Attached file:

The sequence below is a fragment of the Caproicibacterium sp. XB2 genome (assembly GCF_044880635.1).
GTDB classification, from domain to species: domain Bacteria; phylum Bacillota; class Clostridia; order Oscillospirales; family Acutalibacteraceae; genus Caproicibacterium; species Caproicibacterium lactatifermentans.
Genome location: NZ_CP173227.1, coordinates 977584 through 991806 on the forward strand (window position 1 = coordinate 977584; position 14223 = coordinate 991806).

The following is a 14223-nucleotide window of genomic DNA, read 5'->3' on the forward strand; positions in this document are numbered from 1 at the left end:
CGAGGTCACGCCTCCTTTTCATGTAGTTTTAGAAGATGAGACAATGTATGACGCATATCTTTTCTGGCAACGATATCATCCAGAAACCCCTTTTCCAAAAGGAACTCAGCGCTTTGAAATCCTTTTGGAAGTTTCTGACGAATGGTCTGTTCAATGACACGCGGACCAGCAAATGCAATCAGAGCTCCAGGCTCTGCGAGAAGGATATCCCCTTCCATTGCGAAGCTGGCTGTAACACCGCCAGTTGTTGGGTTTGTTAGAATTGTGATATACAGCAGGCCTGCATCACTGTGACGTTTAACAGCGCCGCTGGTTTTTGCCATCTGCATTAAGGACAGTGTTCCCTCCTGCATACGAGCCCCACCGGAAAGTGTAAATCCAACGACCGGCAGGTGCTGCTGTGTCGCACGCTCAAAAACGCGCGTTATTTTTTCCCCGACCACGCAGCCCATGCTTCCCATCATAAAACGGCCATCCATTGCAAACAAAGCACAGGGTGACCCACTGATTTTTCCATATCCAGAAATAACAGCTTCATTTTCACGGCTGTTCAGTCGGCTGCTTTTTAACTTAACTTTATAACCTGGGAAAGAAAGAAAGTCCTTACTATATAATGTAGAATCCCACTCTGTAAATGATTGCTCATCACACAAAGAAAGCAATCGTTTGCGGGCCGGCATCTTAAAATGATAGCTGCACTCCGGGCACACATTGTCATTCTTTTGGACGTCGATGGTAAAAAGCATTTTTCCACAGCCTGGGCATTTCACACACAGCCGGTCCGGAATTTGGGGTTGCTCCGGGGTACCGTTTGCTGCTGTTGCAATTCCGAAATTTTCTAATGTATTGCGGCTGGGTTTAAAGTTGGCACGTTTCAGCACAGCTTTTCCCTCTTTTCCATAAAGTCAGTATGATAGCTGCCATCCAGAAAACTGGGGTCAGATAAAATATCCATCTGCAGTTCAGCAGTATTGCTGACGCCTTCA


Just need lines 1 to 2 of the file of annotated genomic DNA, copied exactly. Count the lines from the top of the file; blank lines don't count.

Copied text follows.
The sequence below is a fragment of the Caproicibacterium sp. XB2 genome (assembly GCF_044880635.1).
GTDB classification, from domain to species: domain Bacteria; phylum Bacillota; class Clostridia; order Oscillospirales; family Acutalibacteraceae; genus Caproicibacterium; species Caproicibacterium lactatifermentans.